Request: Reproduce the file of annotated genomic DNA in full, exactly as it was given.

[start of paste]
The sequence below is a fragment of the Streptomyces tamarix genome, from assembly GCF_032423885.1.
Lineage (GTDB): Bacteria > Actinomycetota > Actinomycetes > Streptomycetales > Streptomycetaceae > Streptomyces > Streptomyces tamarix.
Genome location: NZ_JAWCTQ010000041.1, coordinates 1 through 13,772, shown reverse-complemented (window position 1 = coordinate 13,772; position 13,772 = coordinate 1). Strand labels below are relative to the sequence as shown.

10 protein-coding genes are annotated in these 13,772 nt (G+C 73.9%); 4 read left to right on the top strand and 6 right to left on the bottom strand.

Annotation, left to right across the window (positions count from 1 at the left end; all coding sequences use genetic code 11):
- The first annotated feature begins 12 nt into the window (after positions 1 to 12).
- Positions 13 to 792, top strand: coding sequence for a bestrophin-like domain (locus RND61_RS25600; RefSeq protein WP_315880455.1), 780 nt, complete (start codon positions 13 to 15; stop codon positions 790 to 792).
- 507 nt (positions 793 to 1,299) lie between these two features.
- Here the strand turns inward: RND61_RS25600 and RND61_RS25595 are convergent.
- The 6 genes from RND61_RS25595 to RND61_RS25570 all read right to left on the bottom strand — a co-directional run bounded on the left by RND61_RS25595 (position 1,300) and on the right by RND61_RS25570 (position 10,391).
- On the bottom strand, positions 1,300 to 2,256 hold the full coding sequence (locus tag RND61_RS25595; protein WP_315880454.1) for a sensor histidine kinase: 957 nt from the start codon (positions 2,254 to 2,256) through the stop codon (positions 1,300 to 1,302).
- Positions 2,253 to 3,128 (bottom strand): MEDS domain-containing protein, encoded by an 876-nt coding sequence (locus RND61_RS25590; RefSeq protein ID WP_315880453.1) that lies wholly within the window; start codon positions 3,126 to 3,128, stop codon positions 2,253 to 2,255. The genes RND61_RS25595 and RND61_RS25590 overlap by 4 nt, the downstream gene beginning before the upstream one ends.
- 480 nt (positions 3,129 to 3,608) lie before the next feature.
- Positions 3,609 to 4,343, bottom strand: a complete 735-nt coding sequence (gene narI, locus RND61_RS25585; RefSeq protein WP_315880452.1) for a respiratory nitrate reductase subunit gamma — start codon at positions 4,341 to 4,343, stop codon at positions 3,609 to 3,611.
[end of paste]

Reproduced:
The sequence below is a fragment of the Streptomyces tamarix genome, from assembly GCF_032423885.1.
Lineage (GTDB): Bacteria > Actinomycetota > Actinomycetes > Streptomycetales > Streptomycetaceae > Streptomyces > Streptomyces tamarix.
Genome location: NZ_JAWCTQ010000041.1, coordinates 1 through 13,772, shown reverse-complemented (window position 1 = coordinate 13,772; position 13,772 = coordinate 1). Strand labels below are relative to the sequence as shown.

10 protein-coding genes are annotated in these 13,772 nt (G+C 73.9%); 4 read left to right on the top strand and 6 right to left on the bottom strand.

Annotation, left to right across the window (positions count from 1 at the left end; all coding sequences use genetic code 11):
- The first annotated feature begins 12 nt into the window (after positions 1 to 12).
- Positions 13 to 792, top strand: coding sequence for a bestrophin-like domain (locus RND61_RS25600; RefSeq protein WP_315880455.1), 780 nt, complete (start codon positions 13 to 15; stop codon positions 790 to 792).
- 507 nt (positions 793 to 1,299) lie between these two features.
- Here the strand turns inward: RND61_RS25600 and RND61_RS25595 are convergent.
- The 6 genes from RND61_RS25595 to RND61_RS25570 all read right to left on the bottom strand — a co-directional run bounded on the left by RND61_RS25595 (position 1,300) and on the right by RND61_RS25570 (position 10,391).
- On the bottom strand, positions 1,300 to 2,256 hold the full coding sequence (locus tag RND61_RS25595; protein WP_315880454.1) for a sensor histidine kinase: 957 nt from the start codon (positions 2,254 to 2,256) through the stop codon (positions 1,300 to 1,302).
- Positions 2,253 to 3,128 (bottom strand): MEDS domain-containing protein, encoded by an 876-nt coding sequence (locus RND61_RS25590; RefSeq protein ID WP_315880453.1) that lies wholly within the window; start codon positions 3,126 to 3,128, stop codon positions 2,253 to 2,255. The genes RND61_RS25595 and RND61_RS25590 overlap by 4 nt, the downstream gene beginning before the upstream one ends.
- 480 nt (positions 3,129 to 3,608) lie before the next feature.
- Positions 3,609 to 4,343, bottom strand: a complete 735-nt coding sequence (gene narI, locus RND61_RS25585; RefSeq protein WP_315880452.1) for a respiratory nitrate reductase subunit gamma — start codon at positions 4,341 to 4,343, stop codon at positions 3,609 to 3,611.